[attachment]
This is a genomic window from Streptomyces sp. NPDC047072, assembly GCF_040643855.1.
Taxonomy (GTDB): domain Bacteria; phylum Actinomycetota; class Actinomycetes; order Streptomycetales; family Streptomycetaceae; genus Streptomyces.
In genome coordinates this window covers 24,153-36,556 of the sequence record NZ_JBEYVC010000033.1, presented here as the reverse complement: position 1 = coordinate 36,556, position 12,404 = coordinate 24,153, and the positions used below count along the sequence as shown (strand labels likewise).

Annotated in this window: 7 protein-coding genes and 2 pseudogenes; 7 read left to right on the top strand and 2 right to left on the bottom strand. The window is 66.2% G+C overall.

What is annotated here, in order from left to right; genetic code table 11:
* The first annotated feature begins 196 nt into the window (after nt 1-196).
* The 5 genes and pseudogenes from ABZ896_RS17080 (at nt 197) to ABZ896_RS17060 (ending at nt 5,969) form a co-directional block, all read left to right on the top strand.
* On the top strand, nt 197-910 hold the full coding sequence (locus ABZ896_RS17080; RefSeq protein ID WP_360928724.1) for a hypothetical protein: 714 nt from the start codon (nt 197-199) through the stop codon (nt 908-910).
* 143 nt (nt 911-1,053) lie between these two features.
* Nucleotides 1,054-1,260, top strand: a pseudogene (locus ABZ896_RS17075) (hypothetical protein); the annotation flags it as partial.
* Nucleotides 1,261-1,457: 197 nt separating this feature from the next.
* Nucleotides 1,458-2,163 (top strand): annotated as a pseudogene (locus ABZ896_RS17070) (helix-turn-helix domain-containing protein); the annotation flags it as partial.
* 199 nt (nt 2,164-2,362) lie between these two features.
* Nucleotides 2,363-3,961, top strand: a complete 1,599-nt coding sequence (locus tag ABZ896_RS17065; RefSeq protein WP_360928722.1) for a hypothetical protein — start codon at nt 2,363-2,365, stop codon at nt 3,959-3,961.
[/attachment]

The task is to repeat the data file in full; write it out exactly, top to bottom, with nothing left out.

This is a genomic window from Streptomyces sp. NPDC047072, assembly GCF_040643855.1.
Taxonomy (GTDB): domain Bacteria; phylum Actinomycetota; class Actinomycetes; order Streptomycetales; family Streptomycetaceae; genus Streptomyces.
In genome coordinates this window covers 24,153-36,556 of the sequence record NZ_JBEYVC010000033.1, presented here as the reverse complement: position 1 = coordinate 36,556, position 12,404 = coordinate 24,153, and the positions used below count along the sequence as shown (strand labels likewise).

Annotated in this window: 7 protein-coding genes and 2 pseudogenes; 7 read left to right on the top strand and 2 right to left on the bottom strand. The window is 66.2% G+C overall.

What is annotated here, in order from left to right; genetic code table 11:
* The first annotated feature begins 196 nt into the window (after nt 1-196).
* The 5 genes and pseudogenes from ABZ896_RS17080 (at nt 197) to ABZ896_RS17060 (ending at nt 5,969) form a co-directional block, all read left to right on the top strand.
* On the top strand, nt 197-910 hold the full coding sequence (locus ABZ896_RS17080; RefSeq protein ID WP_360928724.1) for a hypothetical protein: 714 nt from the start codon (nt 197-199) through the stop codon (nt 908-910).
* 143 nt (nt 911-1,053) lie between these two features.
* Nucleotides 1,054-1,260, top strand: a pseudogene (locus ABZ896_RS17075) (hypothetical protein); the annotation flags it as partial.
* Nucleotides 1,261-1,457: 197 nt separating this feature from the next.
* Nucleotides 1,458-2,163 (top strand): annotated as a pseudogene (locus ABZ896_RS17070) (helix-turn-helix domain-containing protein); the annotation flags it as partial.
* 199 nt (nt 2,164-2,362) lie between these two features.
* Nucleotides 2,363-3,961, top strand: a complete 1,599-nt coding sequence (locus tag ABZ896_RS17065; RefSeq protein WP_360928722.1) for a hypothetical protein — start codon at nt 2,363-2,365, stop codon at nt 3,959-3,961.